What does that mean?
About 12% of women of childbearing age have a disability, that is, any impairment that results in a restricted ability to perform social functions or access necessary services. Still, little is known about the sexual, contraceptive, and perinatal needs of women with disabilities, and not much data is available to help clinicians provide care for a disability during pregnancy. Medical care (and available medical records and research) for these women tends to focus on disability rather than pregnancy. Still, new data indicates that women with and without disabilities have an equal chance of having a healthy and live birth.
A disability is often physical, mental, sensory, or
learning-related. It can be a life-long condition or a recent change in health
status; it may be stable and require minimal support, or it may require ongoing
care and attention. When considering pregnancy, disabilities should be viewed
as part of a woman's overall health and well-being and in relation to her
coping ability and family support. At Disability Maternity Care, we publishes some of the stories and guide books to help you get through this situation and find out how you can get more help.
What will change?
In general, women with disabilities are as likely as women without disabilities to become pregnant. Having a disability does not immediately mean that you will have a high-risk pregnancy, but it can be prone to certain complications. For example, women with spinal cord injuries are more likely to experience urinary tract infections and breathing problems during pregnancy. Weight changes can affect your balance and the way you walk or move, so if a disability already affects these activities, pregnancy can make them even more challenging.
During labor and delivery, spinal cord injuries and other neurological conditions or musculoskeletal problems can affect the use of anesthesia. If possible, meet with your anesthesia team prior to labor and delivery (such as in the last weeks of your pregnancy) so they can be prepared for any special considerations associated with spinal or epidural anesthesia.
Women who take medications related to their disabilities during pregnancy should talk to their doctor or pharmacist about the safety of the medications. Some medicines aren't safe once you are trying to conceive or during pregnancy. Your doctor or pharmacist will help you decide which medications to continue and which to change.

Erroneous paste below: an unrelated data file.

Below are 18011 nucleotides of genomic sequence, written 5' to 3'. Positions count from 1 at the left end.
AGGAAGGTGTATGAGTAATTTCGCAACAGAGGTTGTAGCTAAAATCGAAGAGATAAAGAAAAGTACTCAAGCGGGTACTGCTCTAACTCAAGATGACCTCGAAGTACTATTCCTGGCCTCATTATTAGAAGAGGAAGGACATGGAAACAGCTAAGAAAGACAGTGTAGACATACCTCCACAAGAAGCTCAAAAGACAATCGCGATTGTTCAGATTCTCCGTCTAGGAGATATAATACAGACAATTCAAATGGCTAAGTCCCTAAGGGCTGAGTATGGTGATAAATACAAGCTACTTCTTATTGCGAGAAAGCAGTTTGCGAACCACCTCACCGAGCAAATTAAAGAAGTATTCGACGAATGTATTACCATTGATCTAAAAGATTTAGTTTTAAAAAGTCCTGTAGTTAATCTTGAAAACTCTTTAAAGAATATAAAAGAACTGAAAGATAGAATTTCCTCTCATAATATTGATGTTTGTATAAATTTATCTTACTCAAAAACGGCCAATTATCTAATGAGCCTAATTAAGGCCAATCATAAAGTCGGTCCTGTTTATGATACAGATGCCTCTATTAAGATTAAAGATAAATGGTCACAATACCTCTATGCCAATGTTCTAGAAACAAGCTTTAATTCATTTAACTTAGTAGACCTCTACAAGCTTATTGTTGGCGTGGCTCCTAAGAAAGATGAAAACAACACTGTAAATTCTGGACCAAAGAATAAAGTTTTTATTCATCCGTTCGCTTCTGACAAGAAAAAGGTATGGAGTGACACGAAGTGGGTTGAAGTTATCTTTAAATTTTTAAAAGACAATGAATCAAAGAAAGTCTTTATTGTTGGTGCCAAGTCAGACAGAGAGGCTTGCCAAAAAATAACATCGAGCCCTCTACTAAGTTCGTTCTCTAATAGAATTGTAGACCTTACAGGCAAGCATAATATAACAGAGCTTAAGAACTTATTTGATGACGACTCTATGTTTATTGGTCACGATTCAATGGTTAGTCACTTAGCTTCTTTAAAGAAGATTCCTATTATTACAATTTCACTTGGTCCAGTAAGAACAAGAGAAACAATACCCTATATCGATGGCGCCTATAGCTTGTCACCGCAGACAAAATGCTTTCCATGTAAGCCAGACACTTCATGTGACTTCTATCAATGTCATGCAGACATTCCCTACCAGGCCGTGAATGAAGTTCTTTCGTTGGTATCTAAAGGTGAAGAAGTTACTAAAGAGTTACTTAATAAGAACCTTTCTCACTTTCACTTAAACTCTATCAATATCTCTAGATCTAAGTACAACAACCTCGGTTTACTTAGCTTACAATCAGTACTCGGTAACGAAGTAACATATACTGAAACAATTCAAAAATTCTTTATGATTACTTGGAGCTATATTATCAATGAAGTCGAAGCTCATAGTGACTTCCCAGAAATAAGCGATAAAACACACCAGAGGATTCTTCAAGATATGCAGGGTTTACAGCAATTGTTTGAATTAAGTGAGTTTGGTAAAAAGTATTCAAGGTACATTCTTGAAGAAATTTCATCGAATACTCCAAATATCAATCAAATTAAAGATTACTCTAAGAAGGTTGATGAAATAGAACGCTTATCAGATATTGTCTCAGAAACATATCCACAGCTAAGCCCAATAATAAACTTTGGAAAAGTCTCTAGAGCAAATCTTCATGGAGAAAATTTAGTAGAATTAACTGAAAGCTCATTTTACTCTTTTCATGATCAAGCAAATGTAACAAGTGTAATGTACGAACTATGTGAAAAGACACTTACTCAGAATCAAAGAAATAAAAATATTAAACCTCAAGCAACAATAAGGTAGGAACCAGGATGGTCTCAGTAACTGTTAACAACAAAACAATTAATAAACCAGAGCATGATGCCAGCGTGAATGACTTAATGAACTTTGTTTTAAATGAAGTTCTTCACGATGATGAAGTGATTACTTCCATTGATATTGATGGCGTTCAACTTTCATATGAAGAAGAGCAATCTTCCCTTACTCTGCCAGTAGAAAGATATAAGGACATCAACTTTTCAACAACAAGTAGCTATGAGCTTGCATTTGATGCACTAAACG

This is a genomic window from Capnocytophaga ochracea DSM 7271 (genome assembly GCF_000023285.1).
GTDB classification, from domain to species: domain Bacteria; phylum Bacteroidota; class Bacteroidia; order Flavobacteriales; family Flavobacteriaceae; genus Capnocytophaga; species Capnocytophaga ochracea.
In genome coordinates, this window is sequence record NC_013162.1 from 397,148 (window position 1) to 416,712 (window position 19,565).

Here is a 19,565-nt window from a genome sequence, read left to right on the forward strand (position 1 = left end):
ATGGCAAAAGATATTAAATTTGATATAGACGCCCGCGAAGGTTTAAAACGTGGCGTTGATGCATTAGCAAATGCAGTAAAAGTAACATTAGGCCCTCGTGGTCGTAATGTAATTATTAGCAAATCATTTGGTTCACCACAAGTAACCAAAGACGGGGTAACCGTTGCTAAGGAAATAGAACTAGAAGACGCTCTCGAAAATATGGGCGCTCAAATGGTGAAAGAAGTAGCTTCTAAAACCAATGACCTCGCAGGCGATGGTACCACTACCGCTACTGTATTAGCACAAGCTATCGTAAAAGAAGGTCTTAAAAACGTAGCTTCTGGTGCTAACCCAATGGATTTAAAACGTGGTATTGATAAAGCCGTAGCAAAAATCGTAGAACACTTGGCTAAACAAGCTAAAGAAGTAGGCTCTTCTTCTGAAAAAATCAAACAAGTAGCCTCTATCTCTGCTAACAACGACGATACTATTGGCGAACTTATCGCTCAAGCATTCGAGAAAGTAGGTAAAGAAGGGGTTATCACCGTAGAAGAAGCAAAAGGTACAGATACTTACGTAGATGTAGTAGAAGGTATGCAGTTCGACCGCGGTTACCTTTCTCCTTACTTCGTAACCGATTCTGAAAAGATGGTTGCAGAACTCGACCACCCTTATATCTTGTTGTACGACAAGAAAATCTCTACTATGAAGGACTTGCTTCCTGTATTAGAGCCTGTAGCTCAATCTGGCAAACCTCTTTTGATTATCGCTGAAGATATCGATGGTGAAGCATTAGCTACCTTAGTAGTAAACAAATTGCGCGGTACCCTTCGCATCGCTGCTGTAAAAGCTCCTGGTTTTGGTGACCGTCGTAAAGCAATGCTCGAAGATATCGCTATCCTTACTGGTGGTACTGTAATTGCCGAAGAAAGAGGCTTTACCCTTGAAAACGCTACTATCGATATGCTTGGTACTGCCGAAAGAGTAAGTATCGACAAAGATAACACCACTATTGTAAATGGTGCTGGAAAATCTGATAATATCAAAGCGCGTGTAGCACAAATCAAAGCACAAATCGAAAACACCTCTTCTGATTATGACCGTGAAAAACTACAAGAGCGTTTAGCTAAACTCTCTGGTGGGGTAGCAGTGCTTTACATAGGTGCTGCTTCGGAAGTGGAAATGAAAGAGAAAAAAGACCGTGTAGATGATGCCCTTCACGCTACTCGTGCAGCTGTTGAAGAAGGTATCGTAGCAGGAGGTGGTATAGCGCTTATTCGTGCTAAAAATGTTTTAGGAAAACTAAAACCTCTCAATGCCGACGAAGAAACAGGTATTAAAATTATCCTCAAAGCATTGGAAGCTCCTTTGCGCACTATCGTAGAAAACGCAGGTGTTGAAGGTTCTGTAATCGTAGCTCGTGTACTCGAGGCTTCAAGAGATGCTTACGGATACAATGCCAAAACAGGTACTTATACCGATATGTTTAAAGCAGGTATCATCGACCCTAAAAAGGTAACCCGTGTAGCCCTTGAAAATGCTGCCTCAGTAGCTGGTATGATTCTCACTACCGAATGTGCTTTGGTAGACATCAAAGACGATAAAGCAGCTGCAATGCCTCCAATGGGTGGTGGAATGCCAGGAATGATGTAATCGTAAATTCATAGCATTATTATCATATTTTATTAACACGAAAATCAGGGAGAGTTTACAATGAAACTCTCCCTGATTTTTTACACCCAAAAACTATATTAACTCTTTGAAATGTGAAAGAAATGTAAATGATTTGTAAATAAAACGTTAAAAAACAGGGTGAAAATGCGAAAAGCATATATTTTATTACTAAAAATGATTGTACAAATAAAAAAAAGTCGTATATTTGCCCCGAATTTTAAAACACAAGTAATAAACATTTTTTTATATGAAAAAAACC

What to expect?
One of the most important barriers faced by women with disabilities is the attitudes of other people. Social prejudices and assumptions about the wishes, needs and capacities of people with disabilities are widespread. Many women with disabilities have even reported that healthcare providers assumed they would never want to get pregnant, and when they did, healthcare providers questioned their ability to care for a child.
What you can you do?
Women with disabilities have reported that planning ahead is the most important step in ensuring a healthy pregnancy. Finding doctors with expertise in her specific disability also led to better labor and delivery experiences. Fortunately, many obstetric practices and hospital systems are developing programs with specialized care for many types of disabilities.
Women with disabilities are increasingly sharing their stories and experiences through social media platforms, support groups, and even structured and formal clinical research to help healthcare providers care for other women during pregnancy and offer advice and support for your peers who are pregnant.
What does it all mean?
In general, healthcare providers, especially obstetricians and gynecologists, should focus more on a woman's abilities than her disabilities. And care and communication must empower, not discourage, women. Fortunately, there are an increasing number of resources available to support women with disabilities (and their doctors) who are pregnant and transitioning to parenthood. Finding these resources and advocating for your own care is great preparation for parenthood!
Having a disability will likely pose additional challenges during your pregnancy, but with the right support and care, you have as much of a chance as any woman for a happy and healthy baby. Get in touch with Disability Maternity Care today!